Hein (fub) wrote,

Heian and Meiji-era crafts

After breakfast at a small neighbourhood café, we took the subway to the Heian shrine. Inbetween the subway-station and the shrine was the Namikawa Cloisonne museum, so we went to check that out first. Remember that exhibition of Meiji-era art that we went to long ago? Well, it turns out that Mr. Namikawa was the most reknowned cloisonne artist of the era -- earning him many medals and even imperial recognition! The museum was housed in his house/workshop, and the doors were 1.80m high -- unusual for that time, but one of the uses for the house was to receive foreign guests to show them the work, and so the doors needed to be taller.
The works on display were breathtaking. The detailing and the enamel colours were exquisite, for lack of a better word. You would look at something and think: "Hey, that is a neatly painted laquer vase!" -- but this is enamel. There weren't much of the works on display, because most were sold to foreign collectors (a major source of foreign currency in the Japan of the Meiji era!), and this was the largest collection of works in Japan. There were some displays about the cloisonne process itself too, as well as one of the first works Mr. Namikawa produced -- it lacked the refined technique apparent in the later works, but it showed craftsmanship none the less. From the timeline, it seemed there was only four years between his start as a cloisonneur and him winning the first prize in a national exhibition!

After that, we went on to the Heian shrine. We have been there before, five years ago, but that was as part of a tour and so we were on a tight timeline then. Now, however, we had all the time to look around the shrine itself and, of course, the gardens! We took it easy, took a lot of photographs and took time to sit down and simply enjoy the scenery. There were some tour groups as well, but we quickly let those pass us (they had to hurry too). Other than those, there weren't many people walking around in the garden, so it was very relaxing too. We had tea and some sweets at the teashop there, too. They had a notebook where they invited their guests to write down their remarks, and of course we couldn't let that pass without imprinting our own stamp on it! The lady who manned the tea shop was very impressed by this, and thought it was a very pretty stamp.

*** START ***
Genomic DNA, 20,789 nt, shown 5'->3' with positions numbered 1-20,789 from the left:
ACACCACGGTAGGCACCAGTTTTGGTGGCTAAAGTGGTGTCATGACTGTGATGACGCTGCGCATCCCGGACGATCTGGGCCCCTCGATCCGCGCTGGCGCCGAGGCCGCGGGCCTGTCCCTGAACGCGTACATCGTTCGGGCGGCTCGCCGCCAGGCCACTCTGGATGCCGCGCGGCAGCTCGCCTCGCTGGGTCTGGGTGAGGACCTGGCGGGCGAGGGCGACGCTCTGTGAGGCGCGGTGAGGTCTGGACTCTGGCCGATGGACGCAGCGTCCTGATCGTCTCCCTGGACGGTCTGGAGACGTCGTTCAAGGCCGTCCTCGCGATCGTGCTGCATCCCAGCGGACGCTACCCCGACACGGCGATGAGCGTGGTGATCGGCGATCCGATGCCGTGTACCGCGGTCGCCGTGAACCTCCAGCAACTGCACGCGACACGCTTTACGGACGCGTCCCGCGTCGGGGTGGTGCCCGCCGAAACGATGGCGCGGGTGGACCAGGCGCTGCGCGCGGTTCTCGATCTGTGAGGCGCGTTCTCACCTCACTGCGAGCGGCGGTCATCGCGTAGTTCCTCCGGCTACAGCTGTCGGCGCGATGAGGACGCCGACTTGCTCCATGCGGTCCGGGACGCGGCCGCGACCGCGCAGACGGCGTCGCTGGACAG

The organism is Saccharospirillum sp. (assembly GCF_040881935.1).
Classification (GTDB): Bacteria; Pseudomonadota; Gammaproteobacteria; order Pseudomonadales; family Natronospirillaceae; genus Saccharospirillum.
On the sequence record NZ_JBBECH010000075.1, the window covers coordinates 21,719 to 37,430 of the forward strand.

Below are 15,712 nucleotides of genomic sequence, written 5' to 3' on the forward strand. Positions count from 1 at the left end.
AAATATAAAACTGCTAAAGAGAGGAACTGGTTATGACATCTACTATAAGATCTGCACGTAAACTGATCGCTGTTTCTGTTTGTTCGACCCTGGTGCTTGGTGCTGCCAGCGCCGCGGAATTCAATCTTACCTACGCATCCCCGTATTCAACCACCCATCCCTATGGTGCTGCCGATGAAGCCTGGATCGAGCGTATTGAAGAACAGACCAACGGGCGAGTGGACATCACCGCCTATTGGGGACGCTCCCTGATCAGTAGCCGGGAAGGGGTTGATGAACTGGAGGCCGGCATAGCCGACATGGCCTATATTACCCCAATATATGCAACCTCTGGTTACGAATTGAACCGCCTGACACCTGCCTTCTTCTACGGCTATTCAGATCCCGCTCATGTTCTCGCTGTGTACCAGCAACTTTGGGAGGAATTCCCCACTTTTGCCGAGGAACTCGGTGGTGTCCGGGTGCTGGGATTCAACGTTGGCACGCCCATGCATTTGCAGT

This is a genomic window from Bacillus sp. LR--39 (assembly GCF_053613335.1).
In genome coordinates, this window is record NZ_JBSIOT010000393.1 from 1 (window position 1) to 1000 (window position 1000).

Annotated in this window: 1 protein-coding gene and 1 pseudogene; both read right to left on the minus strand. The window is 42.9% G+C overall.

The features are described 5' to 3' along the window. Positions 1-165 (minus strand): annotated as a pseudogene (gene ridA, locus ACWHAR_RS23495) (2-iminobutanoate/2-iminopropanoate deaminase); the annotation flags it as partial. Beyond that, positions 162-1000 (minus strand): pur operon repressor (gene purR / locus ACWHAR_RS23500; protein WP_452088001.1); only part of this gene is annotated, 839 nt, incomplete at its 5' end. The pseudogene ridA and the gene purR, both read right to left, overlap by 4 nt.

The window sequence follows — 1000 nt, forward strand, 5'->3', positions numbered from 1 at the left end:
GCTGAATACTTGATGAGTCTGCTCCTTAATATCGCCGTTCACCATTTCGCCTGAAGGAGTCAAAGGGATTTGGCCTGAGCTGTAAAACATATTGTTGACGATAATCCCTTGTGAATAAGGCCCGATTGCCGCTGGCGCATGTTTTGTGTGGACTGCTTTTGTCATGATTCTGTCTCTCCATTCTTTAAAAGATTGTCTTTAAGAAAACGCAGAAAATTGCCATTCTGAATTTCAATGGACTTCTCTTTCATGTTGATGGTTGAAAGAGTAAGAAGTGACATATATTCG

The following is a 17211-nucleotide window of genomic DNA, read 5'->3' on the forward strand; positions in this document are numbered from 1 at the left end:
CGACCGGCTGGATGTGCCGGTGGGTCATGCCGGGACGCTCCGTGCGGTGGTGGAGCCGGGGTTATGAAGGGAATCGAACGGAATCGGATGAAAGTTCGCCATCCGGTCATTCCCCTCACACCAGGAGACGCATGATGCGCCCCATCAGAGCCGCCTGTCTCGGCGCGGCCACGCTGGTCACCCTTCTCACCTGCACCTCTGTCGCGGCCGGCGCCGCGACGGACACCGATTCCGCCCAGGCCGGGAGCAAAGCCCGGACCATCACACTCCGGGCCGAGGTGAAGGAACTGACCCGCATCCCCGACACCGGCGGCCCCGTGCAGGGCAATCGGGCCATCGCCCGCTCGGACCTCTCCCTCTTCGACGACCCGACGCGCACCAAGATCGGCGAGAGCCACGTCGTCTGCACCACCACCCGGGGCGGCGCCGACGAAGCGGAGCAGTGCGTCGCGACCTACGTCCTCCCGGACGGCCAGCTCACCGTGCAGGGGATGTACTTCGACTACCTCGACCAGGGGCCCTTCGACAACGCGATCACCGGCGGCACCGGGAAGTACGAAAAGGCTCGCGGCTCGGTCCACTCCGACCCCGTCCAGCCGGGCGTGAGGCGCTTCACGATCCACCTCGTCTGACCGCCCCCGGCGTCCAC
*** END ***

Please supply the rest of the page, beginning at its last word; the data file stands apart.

We left the shrine (after having a bit to eat from the conbini-bought onigiri) and walked over to the Kyoto Handicraft Centre. We had visited that too five years ago, and just as then we wanted to do some souvenir shopping there. Lots of cheap kitsch, but also some genuinely nice things to bring home as gifts. I was especially impressed by their huge selection of woodblock prints (and two print-makers working on wooden blocks to make more prints) -- all of the colors were so lively! Some prints were very cheap, while others of the same size and quality (as far as my untrained eye could see) cost ten times as much... Age and the number of prints made surely have something to do with that, I guess.

After that we had another stop at a café (hey, we do a lot of walking -- surely we have to replenish our energy in some way) we went on towards a park with some temples and shrines in it. We did visit the Konkai temple, but seeing the tall stairway up the hill towards the other temples in the area convinced us that our time could better be spent elsewhere. So we started off walking into the direction of downtown Kyoto. We came upon the river and followed it for a while. The river is quie wide, but it's not very deep -- not like the rivers we know from the Netherlands. Because of the large difference in height, the rivers are not really suited to use a boat on, so it is left to accumulate sediment as it goes along. Ducks and cranes make their home of the river, and there are islands of lush vegetation in the river itself, which makes of a nice, relaxing spectacle.
In the city centre we dropped off our shopping in a coin locker, and went into one of the shopping arcades. Here, too, we found some stores selling things we wanted to take home.

We tried to get food in an okonomyaki place, but it was full. We still have to experience the Kansai okonomyaki style, so it's still on the list. Eventually we wandered down a side-street and found a yakitori place where we had a good dinner. We somehow managed to get back to the city hall subway station and made our way to the ryokan -- but we're not taking another step today!

Tomorrow we plan to visit Nara -- apparently the place is easily navigable by bicycle, and there's a rental place close to the station. Seems like there won't be as much walking tomorrow, which suits us fine!

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